Anti-Stress Effects of Lemon Balm-Containing Foods
AbstractLemon balm (Melissa officinalis) has been used historically and contemporarily as a modulator of mood and cognitive function, with anxiolytic effects following administration of capsules, coated tablets and topical application. Following a pilot study with lemon balm extract administered as a water based drink, which confirmed absorption of rosmarinic acid effects on mood and cognitive function, we conducted two similar double-blind, placebo-controlled, crossover studies. These evaluated the mood and cognitive effects of a standardised M. officinalis preparation administered in palatable forms in a beverage and in yoghurt. In each study a cohort of healthy young adults’ self-rated aspects of mood were measured before and after a multi-tasking framework (MTF) administered one hour and three hours following one of four treatments. Both active lemon balm treatments were generally associated with improvements in mood and/or cognitive performance, though there were some behavioral “costs” at other doses and these effects depended to some degree on the delivery matrix. View Full-Text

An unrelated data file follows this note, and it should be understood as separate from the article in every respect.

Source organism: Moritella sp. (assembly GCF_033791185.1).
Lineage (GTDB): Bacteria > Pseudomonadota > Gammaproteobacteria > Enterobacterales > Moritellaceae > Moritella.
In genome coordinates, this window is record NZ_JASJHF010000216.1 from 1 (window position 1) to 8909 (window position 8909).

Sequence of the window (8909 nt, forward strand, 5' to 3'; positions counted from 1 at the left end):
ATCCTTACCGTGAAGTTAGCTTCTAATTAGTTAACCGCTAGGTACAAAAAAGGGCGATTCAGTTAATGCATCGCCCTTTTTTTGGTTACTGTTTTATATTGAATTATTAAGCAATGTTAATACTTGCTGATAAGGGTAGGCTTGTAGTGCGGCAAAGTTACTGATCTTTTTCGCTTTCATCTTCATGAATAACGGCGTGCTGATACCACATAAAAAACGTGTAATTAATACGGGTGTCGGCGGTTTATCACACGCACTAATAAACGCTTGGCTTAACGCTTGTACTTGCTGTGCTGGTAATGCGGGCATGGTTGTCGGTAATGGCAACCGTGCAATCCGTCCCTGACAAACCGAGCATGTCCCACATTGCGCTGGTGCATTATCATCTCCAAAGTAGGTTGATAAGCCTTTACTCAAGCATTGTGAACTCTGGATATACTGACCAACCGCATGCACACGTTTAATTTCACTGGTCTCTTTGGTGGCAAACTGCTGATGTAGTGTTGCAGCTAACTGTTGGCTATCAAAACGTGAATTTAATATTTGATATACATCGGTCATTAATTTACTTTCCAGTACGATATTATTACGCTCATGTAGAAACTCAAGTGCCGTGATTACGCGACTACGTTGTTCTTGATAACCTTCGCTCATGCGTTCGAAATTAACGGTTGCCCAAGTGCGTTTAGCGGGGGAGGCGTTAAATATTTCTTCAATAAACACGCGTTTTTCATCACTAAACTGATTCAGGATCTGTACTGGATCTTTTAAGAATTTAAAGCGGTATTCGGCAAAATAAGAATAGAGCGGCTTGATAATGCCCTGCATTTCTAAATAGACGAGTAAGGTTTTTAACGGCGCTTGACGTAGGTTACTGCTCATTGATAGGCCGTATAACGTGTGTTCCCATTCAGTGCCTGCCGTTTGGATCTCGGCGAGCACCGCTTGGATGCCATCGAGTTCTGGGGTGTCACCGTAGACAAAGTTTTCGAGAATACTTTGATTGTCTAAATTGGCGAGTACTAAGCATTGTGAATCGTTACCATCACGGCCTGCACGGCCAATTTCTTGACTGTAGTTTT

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Scholey, A.; Gibbs, A.; Neale, C.; Perry, N.; Ossoukhova, A.; Bilog, V.; Kras, M.; Scholz, C.; Sass, M.; Buchwald-Werner, S. Anti-Stress Effects of Lemon Balm-Containing Foods. Nutrients 2014, 6, 4805-4821.
Scholey A, Gibbs A, Neale C, Perry N, Ossoukhova A, Bilog V, Kras M, Scholz C, Sass M, Buchwald-Werner S. Anti-Stress Effects of Lemon Balm-Containing Foods. Nutrients. 2014; 6(11):4805-4821.Chicago/Turabian Style
Scholey, Andrew; Gibbs, Amy; Neale, Chris; Perry, Naomi; Ossoukhova, Anastasia; Bilog, Vanessa; Kras, Marni; Scholz, Claudia; Sass, Mathias; Buchwald-Werner, Sybille. 2014. "Anti-Stress Effects of Lemon Balm-Containing Foods." Nutrients 6, no. 11: 4805-4821.